Media release 02/02/24
The Paediatric Society of New Zealand's President, Dr Owen Sinclair, says, "A measles outbreak in Aotearoa is only a plane ride away."
The Paediatric Society of New Zealand (PSNZ) is issuing a critical warning about the high likelihood of a significant measles outbreak in Aotearoa this year, echoing concerns from leading public health experts. With international measles cases on the rise, notably a 45-fold increase in Europe and significant outbreaks in Britain, Australia, the United States, the Middle East, and Asia, New Zealand's vulnerability to this highly infectious disease is alarming, especially among our unvaccinated populations.
Te Whatu Ora has released information on the urgency for immunisation against measles for New Zealanders planning overseas travel. The call to action comes in the wake of 15 individuals being exposed to measles on a flight from Australia to New Zealand. Although the situation was promptly managed, and all passengers were effectively contact traced and quarantined - the incident serves as a reminder of the measles threat to our shores.
PSNZ President Dr Owen Sinclair (Te Rarawa) says, "Aotearoa has had a 'wake-up call,' and we need to ensure that ourselves, our tamariki, and our wider communities are protected and immunised with the required two doses of measles vaccine."
In 2023, New Zealand recorded 13 measles cases, mostly linked to international travel from affected regions. This highlights the ongoing risk and the essential need for measles immunisation, particularly for children. The MMR (Measles, Mumps, and Rubella) vaccine, which is freely available in Aotearoa for children and eligible adults, is a cornerstone in preventing the spread of this potentially deadly disease.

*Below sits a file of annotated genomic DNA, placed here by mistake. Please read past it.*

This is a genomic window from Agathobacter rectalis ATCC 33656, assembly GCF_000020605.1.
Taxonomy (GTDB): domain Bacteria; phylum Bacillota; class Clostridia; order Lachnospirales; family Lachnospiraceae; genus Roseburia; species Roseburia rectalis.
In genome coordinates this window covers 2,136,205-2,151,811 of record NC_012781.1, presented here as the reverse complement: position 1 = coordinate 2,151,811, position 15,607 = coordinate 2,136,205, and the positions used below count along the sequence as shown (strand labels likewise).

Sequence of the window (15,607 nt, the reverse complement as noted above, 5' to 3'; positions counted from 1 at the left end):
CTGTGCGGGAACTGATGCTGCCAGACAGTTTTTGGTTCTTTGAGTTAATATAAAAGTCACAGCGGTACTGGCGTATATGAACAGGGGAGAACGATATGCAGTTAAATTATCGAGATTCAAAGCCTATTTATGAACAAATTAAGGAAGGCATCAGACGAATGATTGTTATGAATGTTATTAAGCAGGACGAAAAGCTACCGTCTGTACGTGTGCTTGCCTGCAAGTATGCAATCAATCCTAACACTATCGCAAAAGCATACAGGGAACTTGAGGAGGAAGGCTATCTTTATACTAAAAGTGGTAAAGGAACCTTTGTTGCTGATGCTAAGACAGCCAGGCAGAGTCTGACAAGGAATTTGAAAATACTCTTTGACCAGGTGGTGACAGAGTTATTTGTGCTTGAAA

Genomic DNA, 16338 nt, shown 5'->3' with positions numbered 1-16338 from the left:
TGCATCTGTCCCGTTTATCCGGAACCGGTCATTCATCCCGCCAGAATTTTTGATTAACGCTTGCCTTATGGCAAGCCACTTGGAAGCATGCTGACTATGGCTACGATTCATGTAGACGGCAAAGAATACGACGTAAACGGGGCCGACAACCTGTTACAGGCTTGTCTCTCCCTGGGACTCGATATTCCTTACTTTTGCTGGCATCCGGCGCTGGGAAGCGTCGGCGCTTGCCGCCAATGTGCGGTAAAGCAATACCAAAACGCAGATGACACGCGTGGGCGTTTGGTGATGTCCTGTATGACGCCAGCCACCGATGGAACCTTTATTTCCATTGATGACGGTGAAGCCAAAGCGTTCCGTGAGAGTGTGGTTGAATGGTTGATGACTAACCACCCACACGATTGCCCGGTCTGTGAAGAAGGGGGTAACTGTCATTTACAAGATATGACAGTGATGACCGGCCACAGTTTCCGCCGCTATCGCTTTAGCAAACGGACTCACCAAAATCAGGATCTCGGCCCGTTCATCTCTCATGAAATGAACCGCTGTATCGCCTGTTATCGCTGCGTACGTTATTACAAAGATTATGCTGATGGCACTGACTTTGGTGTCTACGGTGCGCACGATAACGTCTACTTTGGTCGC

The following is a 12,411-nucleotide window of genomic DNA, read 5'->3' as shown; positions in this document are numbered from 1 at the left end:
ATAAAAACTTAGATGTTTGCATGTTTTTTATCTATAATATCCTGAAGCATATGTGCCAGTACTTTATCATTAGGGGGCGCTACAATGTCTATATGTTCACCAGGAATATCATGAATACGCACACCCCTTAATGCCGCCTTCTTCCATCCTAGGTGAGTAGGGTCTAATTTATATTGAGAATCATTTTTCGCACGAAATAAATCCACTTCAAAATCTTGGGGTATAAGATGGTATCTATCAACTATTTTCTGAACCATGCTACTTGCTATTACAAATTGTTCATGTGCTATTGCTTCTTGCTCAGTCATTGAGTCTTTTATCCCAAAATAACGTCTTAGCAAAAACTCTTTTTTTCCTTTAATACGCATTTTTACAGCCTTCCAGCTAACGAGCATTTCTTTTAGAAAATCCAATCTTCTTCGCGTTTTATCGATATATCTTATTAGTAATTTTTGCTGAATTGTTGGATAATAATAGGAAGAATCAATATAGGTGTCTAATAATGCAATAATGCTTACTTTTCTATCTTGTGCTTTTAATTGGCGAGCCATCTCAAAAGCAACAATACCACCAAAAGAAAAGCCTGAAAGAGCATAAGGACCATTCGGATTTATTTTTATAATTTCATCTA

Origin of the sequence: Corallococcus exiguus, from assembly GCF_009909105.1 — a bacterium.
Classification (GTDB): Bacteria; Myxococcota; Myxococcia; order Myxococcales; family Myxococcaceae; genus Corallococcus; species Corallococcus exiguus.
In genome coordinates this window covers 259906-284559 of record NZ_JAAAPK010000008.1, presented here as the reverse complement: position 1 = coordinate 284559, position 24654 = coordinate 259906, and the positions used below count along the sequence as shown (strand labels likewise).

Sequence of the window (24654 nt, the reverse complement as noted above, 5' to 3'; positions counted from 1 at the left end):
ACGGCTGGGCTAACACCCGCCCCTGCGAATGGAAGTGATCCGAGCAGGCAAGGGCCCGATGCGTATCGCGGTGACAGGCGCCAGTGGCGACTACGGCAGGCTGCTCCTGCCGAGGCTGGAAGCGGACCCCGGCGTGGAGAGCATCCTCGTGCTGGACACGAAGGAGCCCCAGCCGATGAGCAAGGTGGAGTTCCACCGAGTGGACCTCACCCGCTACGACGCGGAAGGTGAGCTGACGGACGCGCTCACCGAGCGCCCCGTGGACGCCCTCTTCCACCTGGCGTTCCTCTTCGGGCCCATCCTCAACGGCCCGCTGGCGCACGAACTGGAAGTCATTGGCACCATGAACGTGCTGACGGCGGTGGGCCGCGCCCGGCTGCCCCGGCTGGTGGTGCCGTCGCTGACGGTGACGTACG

PSNZ is concerned about the impact of an outbreak on children and those affected by inequitable health outcomes in Aotearoa, particularly for the 30% of tamariki Māori who are currently partially or fully unvaccinated. PSNZ aligns with other experts in the field who stress the importance of a 95% immunisation rate to achieve herd immunity and prevent outbreaks.
Dr Owen Sinclair says, "Immunisation is medical science's most powerful invention, and if done well, can eliminate lethal diseases in an entire country. Unfortunately, the low rates of measles vaccination in some populations, especially Māori, means an outbreak is likely, and we have failed to protect our most vulnerable populations."
Owen adds, "Measles is a lethal disease, as was seen in Samoa in 2019, and even without deaths, epidemic disease is expensive and puts our medical system under real strain. You can protect yourself and your whānau by ensuring you are all immune. But New Zealand must also do better to protect our most vulnerable by refocusing our immunisation system on those who need it the most - Māori and Pacific."
PSNZ strongly advocates for immediate action to increase vaccination rates among children in Aotearoa, emphasising the effectiveness and safety of the MMR vaccine. The organisation calls on the government, healthcare providers, caregivers, and communities to prioritise immunisation.
For more information on measles symptoms, vaccine schedules, and how to get vaccinated, please visit the KidsHealth website or contact your local GP or healthcare provider.
For more information, don't hesitate to get in touch with Ruth Dryfhout, Communications Manager, PSNZ on 021 590 893 or email [email protected]